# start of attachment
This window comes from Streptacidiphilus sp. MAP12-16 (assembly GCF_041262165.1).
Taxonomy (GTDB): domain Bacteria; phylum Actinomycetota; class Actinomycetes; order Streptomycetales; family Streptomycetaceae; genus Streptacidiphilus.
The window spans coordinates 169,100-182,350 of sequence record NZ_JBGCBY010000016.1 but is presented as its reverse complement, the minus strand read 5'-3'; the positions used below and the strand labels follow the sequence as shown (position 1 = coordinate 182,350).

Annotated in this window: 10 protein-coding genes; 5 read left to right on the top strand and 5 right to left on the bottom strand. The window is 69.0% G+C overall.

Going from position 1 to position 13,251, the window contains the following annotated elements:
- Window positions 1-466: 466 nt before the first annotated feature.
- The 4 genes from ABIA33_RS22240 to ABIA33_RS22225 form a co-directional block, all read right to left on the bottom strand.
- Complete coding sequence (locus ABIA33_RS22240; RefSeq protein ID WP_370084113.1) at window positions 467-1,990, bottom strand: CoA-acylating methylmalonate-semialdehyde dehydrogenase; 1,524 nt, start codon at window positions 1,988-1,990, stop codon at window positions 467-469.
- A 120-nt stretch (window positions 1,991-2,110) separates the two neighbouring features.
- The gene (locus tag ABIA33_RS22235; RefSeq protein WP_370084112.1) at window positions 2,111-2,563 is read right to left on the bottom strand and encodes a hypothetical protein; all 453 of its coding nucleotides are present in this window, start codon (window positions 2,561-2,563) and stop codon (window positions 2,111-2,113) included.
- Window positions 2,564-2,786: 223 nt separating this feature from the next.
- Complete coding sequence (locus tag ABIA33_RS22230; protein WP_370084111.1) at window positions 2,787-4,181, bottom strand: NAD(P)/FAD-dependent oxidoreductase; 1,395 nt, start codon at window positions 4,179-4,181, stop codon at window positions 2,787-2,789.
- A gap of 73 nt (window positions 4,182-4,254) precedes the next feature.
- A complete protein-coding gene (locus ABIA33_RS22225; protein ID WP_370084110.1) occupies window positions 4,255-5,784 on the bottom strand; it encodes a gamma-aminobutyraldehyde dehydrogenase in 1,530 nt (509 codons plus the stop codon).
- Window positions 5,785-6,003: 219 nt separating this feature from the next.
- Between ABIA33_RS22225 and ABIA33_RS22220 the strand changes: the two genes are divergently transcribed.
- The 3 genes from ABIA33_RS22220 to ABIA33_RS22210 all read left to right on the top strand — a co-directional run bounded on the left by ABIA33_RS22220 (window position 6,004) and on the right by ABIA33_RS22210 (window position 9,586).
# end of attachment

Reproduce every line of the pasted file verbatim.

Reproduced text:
This window comes from Streptacidiphilus sp. MAP12-16 (assembly GCF_041262165.1).
Taxonomy (GTDB): domain Bacteria; phylum Actinomycetota; class Actinomycetes; order Streptomycetales; family Streptomycetaceae; genus Streptacidiphilus.
The window spans coordinates 169,100-182,350 of sequence record NZ_JBGCBY010000016.1 but is presented as its reverse complement, the minus strand read 5'-3'; the positions used below and the strand labels follow the sequence as shown (position 1 = coordinate 182,350).

Annotated in this window: 10 protein-coding genes; 5 read left to right on the top strand and 5 right to left on the bottom strand. The window is 69.0% G+C overall.

Going from position 1 to position 13,251, the window contains the following annotated elements:
- Window positions 1-466: 466 nt before the first annotated feature.
- The 4 genes from ABIA33_RS22240 to ABIA33_RS22225 form a co-directional block, all read right to left on the bottom strand.
- Complete coding sequence (locus ABIA33_RS22240; RefSeq protein ID WP_370084113.1) at window positions 467-1,990, bottom strand: CoA-acylating methylmalonate-semialdehyde dehydrogenase; 1,524 nt, start codon at window positions 1,988-1,990, stop codon at window positions 467-469.
- A 120-nt stretch (window positions 1,991-2,110) separates the two neighbouring features.
- The gene (locus tag ABIA33_RS22235; RefSeq protein WP_370084112.1) at window positions 2,111-2,563 is read right to left on the bottom strand and encodes a hypothetical protein; all 453 of its coding nucleotides are present in this window, start codon (window positions 2,561-2,563) and stop codon (window positions 2,111-2,113) included.
- Window positions 2,564-2,786: 223 nt separating this feature from the next.
- Complete coding sequence (locus tag ABIA33_RS22230; protein WP_370084111.1) at window positions 2,787-4,181, bottom strand: NAD(P)/FAD-dependent oxidoreductase; 1,395 nt, start codon at window positions 4,179-4,181, stop codon at window positions 2,787-2,789.
- A gap of 73 nt (window positions 4,182-4,254) precedes the next feature.
- A complete protein-coding gene (locus ABIA33_RS22225; protein ID WP_370084110.1) occupies window positions 4,255-5,784 on the bottom strand; it encodes a gamma-aminobutyraldehyde dehydrogenase in 1,530 nt (509 codons plus the stop codon).
- Window positions 5,785-6,003: 219 nt separating this feature from the next.
- Between ABIA33_RS22225 and ABIA33_RS22220 the strand changes: the two genes are divergently transcribed.
- The 3 genes from ABIA33_RS22220 to ABIA33_RS22210 all read left to right on the top strand — a co-directional run bounded on the left by ABIA33_RS22220 (window position 6,004) and on the right by ABIA33_RS22210 (window position 9,586).